Oscar contenders appear on the horizon
With three months to go until the 2012 Academy Awards, speculation is mounting as to which movies, stars and film-makers will be in contention.
Yet predictions have been made harder this time by recent changes to the guidelines that govern this annual industry celebration.
Where there were 10 titles in the best picture category in 2010 and 2011, the number of nominees in 2012 could be anywhere between five and 10.
In an attempt to introduce an element of surprise, the precise number will not be confirmed until the Academy unveils its full list of nominations on 24 January.
Given that February's event has already lost producer Brett Ratner and original host Eddie Murphy as a result of ill-judged comments by the former, some may feel there have been enough surprises already.
But what of the nominees themselves? Even at this early stage, there appear to be runners and riders who are racing ahead of the pack.
Third Oscar for Meryl?
Since being crowned best supporting actress in 1980 for Kramer vs Kramer and best actress in 1983 for Sophie's Choice, Meryl Streep has been Oscar nominated for best actress a whopping 11 times.
On each of those occasions - most recently in 2010 when she was shortlisted for Julie & Julia - another leading lady has walked away with the prize.
Yet many believe it will be Meryl's year on the strength of her performance as Margaret Thatcher in The Iron Lady.
Bookmaker William Hill has made her 5/4 favourite to be named best actress because of the "intriguing combination" of performer and role.
Her main competition would seem to be Viola Davis, whose moving performance as a Mississippi housekeeper in 1960s drama The Help has been showered with plaudits.
Glenn Close is in with a shot too thanks to her role in Albert Nobbs as a woman in 19th Century Dublin who passes herself off as a man.
Michelle Williams's portrayal of Marilyn Monroe in My Week with Marilyn could also make the cut, as could Tilda Swinton's performance in We Need to Talk about Kevin.
While early reviews of The Iron Lady have been mixed, Streep's uncanny impersonation looks like the one to beat.
Is silence golden?
At the very first Academy Awards, held in Los Angeles in 1929, the best picture award went to Wings, a film about fighter pilots in World War I.
It marked the first and only time a silent film has received the top accolade at Hollywood's premier prize-giving event.
Yet Wings could soon have company if French film The Artist becomes the toast of next year's awards.
A black-and-white homage to silent cinema that is itself largely silent, this crowd-pleasing charmer has been winning fans ever since it made its debut at the Cannes Film Festival in May.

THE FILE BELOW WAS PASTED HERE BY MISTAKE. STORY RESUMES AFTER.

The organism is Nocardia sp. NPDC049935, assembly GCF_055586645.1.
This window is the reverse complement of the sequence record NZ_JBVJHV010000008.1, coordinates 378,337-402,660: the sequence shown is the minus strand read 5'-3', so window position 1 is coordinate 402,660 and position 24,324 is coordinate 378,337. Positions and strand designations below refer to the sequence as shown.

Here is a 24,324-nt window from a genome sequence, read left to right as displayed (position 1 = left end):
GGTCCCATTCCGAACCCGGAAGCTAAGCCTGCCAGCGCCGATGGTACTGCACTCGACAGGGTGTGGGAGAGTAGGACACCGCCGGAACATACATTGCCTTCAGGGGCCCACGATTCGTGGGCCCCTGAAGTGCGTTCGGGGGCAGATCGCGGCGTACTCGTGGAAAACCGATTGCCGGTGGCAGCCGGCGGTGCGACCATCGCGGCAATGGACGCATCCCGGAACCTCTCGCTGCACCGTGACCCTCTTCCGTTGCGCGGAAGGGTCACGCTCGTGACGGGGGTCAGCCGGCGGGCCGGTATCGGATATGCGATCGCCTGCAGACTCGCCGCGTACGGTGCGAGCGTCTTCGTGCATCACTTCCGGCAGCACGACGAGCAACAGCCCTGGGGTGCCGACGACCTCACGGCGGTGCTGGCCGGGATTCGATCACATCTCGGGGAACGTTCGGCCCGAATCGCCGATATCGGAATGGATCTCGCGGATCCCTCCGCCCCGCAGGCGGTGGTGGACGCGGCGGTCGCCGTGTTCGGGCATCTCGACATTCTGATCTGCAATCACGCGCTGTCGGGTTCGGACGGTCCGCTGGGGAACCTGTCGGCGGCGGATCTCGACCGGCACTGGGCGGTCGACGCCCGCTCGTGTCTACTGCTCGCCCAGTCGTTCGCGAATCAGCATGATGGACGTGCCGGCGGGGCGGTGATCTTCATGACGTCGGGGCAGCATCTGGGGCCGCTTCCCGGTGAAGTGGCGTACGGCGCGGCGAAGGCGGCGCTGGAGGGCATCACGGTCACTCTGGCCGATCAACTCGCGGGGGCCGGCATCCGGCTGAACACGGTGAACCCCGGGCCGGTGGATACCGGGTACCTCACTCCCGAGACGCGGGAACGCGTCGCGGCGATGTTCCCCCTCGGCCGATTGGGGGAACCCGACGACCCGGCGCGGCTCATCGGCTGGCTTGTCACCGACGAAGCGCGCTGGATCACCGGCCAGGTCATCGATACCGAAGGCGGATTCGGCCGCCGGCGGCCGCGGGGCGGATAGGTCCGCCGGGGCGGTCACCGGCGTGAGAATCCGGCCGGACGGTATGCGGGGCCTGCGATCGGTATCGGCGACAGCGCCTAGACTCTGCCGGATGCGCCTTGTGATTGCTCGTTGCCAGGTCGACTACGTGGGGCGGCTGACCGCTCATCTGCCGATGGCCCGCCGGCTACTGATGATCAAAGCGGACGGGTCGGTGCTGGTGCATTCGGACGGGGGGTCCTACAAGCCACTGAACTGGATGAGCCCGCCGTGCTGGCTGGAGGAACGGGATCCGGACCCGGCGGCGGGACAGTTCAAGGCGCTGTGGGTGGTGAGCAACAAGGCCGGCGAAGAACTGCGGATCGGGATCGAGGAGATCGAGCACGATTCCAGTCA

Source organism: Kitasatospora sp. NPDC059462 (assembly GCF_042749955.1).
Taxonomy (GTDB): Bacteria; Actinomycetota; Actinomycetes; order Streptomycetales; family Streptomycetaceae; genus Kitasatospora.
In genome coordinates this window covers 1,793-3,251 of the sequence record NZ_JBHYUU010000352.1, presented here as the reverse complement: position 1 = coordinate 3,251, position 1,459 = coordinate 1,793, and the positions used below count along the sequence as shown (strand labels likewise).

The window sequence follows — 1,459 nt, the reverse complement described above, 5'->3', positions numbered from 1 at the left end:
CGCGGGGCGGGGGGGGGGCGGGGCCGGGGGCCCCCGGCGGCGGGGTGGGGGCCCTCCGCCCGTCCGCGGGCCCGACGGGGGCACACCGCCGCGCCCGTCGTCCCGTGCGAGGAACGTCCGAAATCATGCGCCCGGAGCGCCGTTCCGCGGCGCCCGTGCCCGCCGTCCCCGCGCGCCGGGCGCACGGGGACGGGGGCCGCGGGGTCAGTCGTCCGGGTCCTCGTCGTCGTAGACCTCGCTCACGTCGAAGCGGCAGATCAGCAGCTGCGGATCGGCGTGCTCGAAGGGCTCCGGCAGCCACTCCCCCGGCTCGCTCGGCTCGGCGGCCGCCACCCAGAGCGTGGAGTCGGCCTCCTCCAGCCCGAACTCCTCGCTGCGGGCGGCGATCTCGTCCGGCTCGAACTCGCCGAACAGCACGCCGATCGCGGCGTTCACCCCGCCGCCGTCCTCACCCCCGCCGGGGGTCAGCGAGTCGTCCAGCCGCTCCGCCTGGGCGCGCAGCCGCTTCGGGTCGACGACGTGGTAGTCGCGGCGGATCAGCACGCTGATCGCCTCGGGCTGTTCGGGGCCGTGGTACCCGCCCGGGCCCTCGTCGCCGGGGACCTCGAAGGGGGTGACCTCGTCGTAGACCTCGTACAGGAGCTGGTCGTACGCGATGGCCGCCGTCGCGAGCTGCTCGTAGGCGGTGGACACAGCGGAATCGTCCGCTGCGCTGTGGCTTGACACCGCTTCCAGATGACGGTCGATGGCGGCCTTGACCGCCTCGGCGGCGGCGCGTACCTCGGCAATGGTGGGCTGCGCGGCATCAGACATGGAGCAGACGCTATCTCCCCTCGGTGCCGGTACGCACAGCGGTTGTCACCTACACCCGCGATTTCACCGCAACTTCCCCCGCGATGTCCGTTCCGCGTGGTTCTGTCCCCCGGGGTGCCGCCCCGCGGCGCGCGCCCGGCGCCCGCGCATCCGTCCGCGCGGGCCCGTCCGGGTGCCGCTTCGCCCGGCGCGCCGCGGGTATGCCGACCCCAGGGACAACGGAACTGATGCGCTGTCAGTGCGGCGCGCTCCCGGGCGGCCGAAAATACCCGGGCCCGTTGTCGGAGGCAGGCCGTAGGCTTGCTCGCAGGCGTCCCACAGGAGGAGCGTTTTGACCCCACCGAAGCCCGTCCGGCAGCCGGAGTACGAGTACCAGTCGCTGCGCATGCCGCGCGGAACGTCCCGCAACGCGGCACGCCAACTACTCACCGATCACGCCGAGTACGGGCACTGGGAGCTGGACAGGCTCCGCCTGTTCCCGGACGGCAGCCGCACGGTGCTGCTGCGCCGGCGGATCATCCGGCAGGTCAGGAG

There are more conventional movies in contention, most notably The Descendants - a Hawaii-set drama about a family coming to terms with one of their number's imminent demise.
War Horse, Steven Spielberg's epic adaptation of the Michael Morpurgo novel, might also seem a safer bet given its director's distinguished track record.
Where The Artist may have the edge is in its wholesale celebration of Hollywood itself, something that can only reap it votes at this back-slapping time of year.
In a time of financial downturn and economic crisis, meanwhile, its uplifting, feel-good qualities are sure to appeal to much of the Academy's membership.
George, George or George?
Clooney, Pitt or DiCaprio? Many ladies - and men for that matter - would find it impossible to choose between them.
All three, however, could well be on the same voting ballot that will be sent out to Academy members on 1 February.
At present George Clooney would appear to lead the field thanks to his role as a father forced to look after his two children alone in Alexander Payne's The Descendants.
Yet Leonardo DiCaprio's portrayal of FBI founder J Edgar Hoover in Clint Eastwood's J Edgar has a lot going for it as well.
Pitt, who plays a father himself in the baseball-oriented Moneyball, could also be in the running but has an outside hope at best.
There is a chance, however, that a dark horse could sneak in and steal the thunder from these three Hollywood heavyweights.
Could it be Gary Oldman, whose portrayal of George Smiley in Tinker Tailor Soldier Spy has earned the British actor some of the most glowing reviews of his career?
Possibly. Yet this Oscar watcher suspects France's Jean Dujardin could trump the lot with his winning performance as George Valentin, the silent actor at the heart of The Artist.